by Alex Valente
Content warning: suicide
On the evening of Friday, 18th October 2019, I attended Massy Books launch of Kai Cheng Thom’s latest book I Hope We Choose Love – A Trans Girl’s Notes from the End of the World, a collection of non-fiction and short poetic pieces that together form a net of radical hope-building for a time – and it has been a long time, as rightly noted in the introduction – when all hope seems lost. I follow Kai Cheng’s work online already, but I wasn’t entirely sure what to expect from the event. I’m glad to say I’m still not entirely sure what happened.Continue Reading
by Eli Lambe
Timeliness occupies this issue. Reflections on what queer writing has been and what it is now are shown through this collection to be vital, contemporary, and necessarily complex. The readings at the launch were accomplished, and the variety of writing spoke to the talents of the editing team in recognising and celebrating each piece. The pieces were arranged and selected to be complementary, to offer common threads and common goals, while still preserving the singularity of each piece – the queer writing here is collected as moments of solidarity, of community.Continue Reading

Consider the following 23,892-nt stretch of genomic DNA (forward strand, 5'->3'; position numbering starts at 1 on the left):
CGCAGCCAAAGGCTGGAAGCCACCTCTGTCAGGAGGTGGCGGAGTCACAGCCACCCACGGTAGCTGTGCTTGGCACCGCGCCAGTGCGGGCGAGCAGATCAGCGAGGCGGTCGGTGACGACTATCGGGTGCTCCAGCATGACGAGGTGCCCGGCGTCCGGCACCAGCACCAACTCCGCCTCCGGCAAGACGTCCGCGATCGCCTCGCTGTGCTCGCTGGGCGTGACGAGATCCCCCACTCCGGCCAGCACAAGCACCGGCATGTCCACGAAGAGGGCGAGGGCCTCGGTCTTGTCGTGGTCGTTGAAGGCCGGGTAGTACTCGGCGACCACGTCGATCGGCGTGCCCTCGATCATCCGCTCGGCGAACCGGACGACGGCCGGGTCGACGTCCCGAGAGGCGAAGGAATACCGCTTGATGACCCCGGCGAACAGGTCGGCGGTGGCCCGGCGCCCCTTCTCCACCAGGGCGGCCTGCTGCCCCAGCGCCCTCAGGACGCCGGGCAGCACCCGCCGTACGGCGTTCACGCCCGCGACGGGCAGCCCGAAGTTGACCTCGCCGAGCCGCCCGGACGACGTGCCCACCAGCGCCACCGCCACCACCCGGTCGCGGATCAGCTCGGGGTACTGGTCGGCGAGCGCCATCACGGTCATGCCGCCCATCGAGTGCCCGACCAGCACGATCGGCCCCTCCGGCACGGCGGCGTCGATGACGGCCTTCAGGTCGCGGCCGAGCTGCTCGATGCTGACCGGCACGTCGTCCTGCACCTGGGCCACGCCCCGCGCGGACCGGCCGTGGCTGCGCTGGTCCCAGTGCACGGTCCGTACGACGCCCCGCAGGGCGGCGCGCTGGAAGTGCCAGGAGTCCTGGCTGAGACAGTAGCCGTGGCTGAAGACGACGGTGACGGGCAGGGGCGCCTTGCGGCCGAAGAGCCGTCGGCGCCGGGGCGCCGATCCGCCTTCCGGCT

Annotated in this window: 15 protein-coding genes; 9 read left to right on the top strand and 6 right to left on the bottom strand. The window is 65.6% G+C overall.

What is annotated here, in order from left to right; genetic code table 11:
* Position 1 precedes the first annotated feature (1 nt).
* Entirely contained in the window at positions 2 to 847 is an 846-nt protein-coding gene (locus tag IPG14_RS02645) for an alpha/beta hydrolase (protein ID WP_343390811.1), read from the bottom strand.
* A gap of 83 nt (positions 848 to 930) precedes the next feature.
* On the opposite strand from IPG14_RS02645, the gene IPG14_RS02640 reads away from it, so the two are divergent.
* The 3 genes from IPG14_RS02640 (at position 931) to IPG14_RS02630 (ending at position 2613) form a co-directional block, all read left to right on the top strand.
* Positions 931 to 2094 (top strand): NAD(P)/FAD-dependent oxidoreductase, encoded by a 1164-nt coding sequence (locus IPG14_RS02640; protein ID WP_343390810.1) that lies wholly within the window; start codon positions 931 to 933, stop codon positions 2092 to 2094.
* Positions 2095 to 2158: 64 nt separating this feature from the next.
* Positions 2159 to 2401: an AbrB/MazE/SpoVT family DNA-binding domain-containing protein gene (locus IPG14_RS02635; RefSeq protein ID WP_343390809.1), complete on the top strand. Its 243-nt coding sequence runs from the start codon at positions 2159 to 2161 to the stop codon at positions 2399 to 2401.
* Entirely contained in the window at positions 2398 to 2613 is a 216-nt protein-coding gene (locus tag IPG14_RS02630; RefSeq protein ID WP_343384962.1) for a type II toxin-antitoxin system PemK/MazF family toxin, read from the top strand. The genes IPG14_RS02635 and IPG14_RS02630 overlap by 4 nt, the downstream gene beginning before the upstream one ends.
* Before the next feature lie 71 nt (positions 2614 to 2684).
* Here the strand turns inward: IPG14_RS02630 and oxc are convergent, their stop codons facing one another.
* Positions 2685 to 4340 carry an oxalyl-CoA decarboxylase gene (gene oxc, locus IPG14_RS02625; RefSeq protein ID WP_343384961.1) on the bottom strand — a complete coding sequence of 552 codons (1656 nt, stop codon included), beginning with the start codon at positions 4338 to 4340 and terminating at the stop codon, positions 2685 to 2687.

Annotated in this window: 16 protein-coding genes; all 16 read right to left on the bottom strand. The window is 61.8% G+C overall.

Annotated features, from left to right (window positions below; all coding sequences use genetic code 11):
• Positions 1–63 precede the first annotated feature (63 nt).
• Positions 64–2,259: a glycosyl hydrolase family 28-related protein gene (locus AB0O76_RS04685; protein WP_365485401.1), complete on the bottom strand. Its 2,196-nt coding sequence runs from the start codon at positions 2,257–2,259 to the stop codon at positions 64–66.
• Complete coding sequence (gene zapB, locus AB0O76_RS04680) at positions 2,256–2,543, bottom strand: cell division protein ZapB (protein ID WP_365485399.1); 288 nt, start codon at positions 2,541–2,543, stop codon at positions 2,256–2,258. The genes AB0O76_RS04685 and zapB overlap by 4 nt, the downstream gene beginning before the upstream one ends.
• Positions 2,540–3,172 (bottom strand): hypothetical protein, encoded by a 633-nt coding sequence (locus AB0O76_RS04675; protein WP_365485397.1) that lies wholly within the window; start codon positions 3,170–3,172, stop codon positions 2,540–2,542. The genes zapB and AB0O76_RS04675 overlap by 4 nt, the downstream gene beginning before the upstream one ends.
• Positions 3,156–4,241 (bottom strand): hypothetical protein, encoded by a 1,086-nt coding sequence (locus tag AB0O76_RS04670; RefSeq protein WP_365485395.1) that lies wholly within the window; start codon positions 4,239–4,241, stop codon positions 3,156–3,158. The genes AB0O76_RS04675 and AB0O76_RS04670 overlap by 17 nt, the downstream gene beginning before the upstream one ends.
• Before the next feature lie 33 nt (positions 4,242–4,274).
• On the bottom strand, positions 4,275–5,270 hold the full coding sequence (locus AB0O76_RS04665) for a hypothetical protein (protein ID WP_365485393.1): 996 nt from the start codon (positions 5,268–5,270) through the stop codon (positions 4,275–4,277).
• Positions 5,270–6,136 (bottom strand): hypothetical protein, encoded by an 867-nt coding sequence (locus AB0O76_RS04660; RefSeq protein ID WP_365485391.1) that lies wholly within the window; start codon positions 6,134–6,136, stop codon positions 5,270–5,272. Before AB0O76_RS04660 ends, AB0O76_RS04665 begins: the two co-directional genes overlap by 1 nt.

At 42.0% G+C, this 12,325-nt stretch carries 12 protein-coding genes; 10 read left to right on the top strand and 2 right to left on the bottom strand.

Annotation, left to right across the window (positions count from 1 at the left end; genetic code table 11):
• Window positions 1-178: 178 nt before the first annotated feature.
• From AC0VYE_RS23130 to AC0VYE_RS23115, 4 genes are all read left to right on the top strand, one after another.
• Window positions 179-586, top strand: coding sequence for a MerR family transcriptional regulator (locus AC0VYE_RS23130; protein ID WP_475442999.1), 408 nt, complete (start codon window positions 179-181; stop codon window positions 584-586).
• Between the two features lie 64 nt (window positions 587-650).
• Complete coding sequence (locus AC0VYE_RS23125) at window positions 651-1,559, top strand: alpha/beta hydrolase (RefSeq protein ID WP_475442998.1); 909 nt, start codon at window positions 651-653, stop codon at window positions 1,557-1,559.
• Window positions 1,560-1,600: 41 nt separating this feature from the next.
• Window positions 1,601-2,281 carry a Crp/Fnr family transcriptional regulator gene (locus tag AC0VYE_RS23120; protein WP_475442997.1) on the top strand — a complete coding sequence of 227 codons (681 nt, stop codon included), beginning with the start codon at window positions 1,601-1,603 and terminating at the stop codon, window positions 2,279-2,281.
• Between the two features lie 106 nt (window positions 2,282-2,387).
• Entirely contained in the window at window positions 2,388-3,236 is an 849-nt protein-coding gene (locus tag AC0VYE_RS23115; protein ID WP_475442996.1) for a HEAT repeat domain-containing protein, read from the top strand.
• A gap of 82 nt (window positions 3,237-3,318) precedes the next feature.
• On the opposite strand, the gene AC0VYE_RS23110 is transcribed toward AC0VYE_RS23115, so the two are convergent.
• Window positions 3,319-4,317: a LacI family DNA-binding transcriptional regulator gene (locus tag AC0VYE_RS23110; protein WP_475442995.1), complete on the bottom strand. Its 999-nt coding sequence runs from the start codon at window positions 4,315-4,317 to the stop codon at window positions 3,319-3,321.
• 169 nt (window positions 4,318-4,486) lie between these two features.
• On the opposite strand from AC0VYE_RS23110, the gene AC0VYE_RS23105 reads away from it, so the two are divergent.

By Sam Naylor
The Christmas month has arrived. For some this realisation comes with a groan as materialism and capitalism grips the nation tightly, churning out ‘heartfelt’ Christmas adverts for supermarkets and the repetitive spew of songs from Christmas pasts. Though I am guilty of a deep-rooted love for the festive period, where family and friends merge in the winter landscape. December is also the month for many University students where deadlines loom overhead, either intensifying the stressed-out mentality or acting as a dampener to the winter wonderland. The juggling act to keep all the tasks moving smoothly begins to experience shakes and wobbles. Now I’m not saying that being a student in the UK is the hardest life (though the scraping of maintenance grants and proposed change to nursing and midwifery tuition payments will certainly make matters much worse), but it isn’t just Netflix and takeaways either.